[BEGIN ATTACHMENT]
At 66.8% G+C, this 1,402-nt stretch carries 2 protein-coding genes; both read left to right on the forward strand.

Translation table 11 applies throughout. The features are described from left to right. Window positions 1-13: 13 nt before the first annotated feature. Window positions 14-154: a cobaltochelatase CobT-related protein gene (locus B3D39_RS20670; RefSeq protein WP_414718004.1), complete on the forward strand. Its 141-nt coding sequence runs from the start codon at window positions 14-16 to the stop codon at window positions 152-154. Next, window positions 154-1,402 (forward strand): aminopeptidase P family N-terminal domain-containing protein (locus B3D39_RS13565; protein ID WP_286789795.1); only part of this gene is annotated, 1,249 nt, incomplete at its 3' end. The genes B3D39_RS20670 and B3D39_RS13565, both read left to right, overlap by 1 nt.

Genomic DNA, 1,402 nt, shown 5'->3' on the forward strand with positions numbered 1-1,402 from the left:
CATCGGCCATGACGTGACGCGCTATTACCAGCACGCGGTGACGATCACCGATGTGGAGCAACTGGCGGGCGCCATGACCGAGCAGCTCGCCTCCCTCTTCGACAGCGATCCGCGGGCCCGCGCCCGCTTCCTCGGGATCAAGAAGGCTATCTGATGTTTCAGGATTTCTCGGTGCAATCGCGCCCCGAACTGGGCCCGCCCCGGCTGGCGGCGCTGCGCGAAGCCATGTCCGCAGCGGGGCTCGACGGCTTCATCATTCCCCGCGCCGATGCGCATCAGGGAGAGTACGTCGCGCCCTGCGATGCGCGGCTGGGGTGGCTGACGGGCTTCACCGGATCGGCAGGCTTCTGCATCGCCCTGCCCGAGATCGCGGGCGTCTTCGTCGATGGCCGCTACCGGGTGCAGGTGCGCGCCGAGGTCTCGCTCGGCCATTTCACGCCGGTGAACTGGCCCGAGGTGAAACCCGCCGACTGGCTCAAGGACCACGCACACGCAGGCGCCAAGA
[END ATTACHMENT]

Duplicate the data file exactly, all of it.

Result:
At 66.8% G+C, this 1,402-nt stretch carries 2 protein-coding genes; both read left to right on the forward strand.

Translation table 11 applies throughout. The features are described from left to right. Window positions 1-13: 13 nt before the first annotated feature. Window positions 14-154: a cobaltochelatase CobT-related protein gene (locus B3D39_RS20670; RefSeq protein WP_414718004.1), complete on the forward strand. Its 141-nt coding sequence runs from the start codon at window positions 14-16 to the stop codon at window positions 152-154. Next, window positions 154-1,402 (forward strand): aminopeptidase P family N-terminal domain-containing protein (locus B3D39_RS13565; protein ID WP_286789795.1); only part of this gene is annotated, 1,249 nt, incomplete at its 3' end. The genes B3D39_RS20670 and B3D39_RS13565, both read left to right, overlap by 1 nt.

Genomic DNA, 1,402 nt, shown 5'->3' on the forward strand with positions numbered 1-1,402 from the left:
CATCGGCCATGACGTGACGCGCTATTACCAGCACGCGGTGACGATCACCGATGTGGAGCAACTGGCGGGCGCCATGACCGAGCAGCTCGCCTCCCTCTTCGACAGCGATCCGCGGGCCCGCGCCCGCTTCCTCGGGATCAAGAAGGCTATCTGATGTTTCAGGATTTCTCGGTGCAATCGCGCCCCGAACTGGGCCCGCCCCGGCTGGCGGCGCTGCGCGAAGCCATGTCCGCAGCGGGGCTCGACGGCTTCATCATTCCCCGCGCCGATGCGCATCAGGGAGAGTACGTCGCGCCCTGCGATGCGCGGCTGGGGTGGCTGACGGGCTTCACCGGATCGGCAGGCTTCTGCATCGCCCTGCCCGAGATCGCGGGCGTCTTCGTCGATGGCCGCTACCGGGTGCAGGTGCGCGCCGAGGTCTCGCTCGGCCATTTCACGCCGGTGAACTGGCCCGAGGTGAAACCCGCCGACTGGCTCAAGGACCACGCACACGCAGGCGCCAAGA